|کد مقاله||کد نشریه||سال انتشار||مقاله انگلیسی||ترجمه فارسی||نسخه تمام متن|
|143722||163467||2015||24 صفحه PDF||سفارش دهید||دانلود رایگان|
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• Input parameters for complex UEB models represent a barrier for routine employment.
• Parameters of varying quality are coupled with the SUEWS model and evaluated.
• Degrading model input impacts marginally (10–20 W m−2) on performance.
• Meteorological forcing data has a larger impact than using generalised land-cover.
In recent years a number of models have been developed that describe the urban surface and simulate its climatic effects. Their great advantage is that they can be applied in environments outside the cities in which they have been developed and evaluated. Thus, they may be applied to cities in the economically developing world, which are growing rapidly, and where the results of such models may have greatest impact with respect to informing planning decisions. However, data requirements, particularly for the more complex urban models, represent a major obstacle to their employment. Here, we examine the potential for running the Surface Urban Energy and Water Balance model (SUEWS) using readily obtained data. SUEWS was designed to simulate energy and water balance terms at a neighbourhood scale (⩾1 km2) and requires site-specific meteorological data and a detailed description of the surface. Here, its simulations are evaluated by comparison with measurements made over a seven month (approximately 3 seasons) period (April–October) at two flux tower sites (representing urban and suburban landscapes) in Dublin, Ireland. However, the main purpose of this work is to test the performance of the model under ‘ideal’ and ‘imperfect’ circumstances in relation to the input data required to run SUEWS. The ideal case uses detailed urban land cover data and meteorological data from the tower sites. The imperfect cases use parameters derived from the Local Climate Zone (LCZ) classification scheme and meteorological data from a standard weather station located beyond the urban area. For the period of record examined, the simulations show good agreement with the observations in both ideal and imperfect cases, suggesting that the model can be used with data that is more easily derived. The comparison also shows the importance of including vegetative cover and of the initial moisture state in simulating the urban energy budget.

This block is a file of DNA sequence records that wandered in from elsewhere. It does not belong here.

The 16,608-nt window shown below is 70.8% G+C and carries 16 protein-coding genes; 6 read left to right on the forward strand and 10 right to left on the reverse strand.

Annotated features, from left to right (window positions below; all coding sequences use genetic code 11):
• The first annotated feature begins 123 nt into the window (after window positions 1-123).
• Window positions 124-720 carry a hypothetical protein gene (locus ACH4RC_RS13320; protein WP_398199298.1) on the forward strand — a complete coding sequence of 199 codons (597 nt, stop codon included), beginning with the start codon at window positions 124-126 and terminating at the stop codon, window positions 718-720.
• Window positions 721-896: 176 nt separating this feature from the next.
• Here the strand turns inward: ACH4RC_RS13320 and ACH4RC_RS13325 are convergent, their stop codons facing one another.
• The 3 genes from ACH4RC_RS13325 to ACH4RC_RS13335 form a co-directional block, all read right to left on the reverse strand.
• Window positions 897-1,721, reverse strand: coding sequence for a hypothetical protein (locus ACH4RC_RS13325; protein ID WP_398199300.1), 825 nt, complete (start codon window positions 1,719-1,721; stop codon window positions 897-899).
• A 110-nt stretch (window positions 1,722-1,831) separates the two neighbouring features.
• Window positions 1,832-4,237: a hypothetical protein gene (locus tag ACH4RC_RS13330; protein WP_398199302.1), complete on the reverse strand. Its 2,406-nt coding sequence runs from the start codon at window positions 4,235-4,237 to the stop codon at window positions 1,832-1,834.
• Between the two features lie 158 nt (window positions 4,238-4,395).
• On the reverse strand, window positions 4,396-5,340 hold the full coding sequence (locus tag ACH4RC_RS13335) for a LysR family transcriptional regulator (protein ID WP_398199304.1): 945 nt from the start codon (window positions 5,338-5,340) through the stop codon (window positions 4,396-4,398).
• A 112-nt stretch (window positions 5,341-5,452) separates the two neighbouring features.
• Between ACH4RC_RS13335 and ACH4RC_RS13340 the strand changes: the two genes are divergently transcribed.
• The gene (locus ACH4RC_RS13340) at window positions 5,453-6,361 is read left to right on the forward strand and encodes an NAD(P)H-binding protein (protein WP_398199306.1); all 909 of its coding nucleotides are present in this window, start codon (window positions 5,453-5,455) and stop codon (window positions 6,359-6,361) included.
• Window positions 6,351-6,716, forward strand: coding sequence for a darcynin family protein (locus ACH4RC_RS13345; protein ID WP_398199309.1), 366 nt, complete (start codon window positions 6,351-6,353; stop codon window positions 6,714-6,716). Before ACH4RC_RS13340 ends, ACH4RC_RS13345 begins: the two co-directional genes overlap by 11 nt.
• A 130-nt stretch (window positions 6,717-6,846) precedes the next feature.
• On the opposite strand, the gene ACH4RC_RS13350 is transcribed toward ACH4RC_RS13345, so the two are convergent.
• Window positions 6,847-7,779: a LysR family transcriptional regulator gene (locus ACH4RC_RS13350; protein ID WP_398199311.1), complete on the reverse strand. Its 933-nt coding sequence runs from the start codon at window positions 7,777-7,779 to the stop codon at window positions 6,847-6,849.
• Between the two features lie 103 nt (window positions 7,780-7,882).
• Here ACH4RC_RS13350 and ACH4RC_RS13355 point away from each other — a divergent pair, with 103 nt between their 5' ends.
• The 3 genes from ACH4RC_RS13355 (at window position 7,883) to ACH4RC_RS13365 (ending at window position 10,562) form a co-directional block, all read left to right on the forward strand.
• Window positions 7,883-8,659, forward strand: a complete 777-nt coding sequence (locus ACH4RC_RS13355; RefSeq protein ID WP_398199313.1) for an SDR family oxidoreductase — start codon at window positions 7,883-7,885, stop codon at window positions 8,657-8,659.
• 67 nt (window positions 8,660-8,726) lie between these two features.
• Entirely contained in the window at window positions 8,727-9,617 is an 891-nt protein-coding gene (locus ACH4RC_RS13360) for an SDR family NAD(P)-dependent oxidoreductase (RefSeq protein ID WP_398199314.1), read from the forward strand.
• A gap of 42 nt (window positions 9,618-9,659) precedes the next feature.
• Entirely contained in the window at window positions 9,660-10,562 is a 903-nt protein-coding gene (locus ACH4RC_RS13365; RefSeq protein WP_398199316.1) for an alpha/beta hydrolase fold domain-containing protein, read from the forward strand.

Journal: Urban Climate - Volume 13, September 2015, Pages 14–37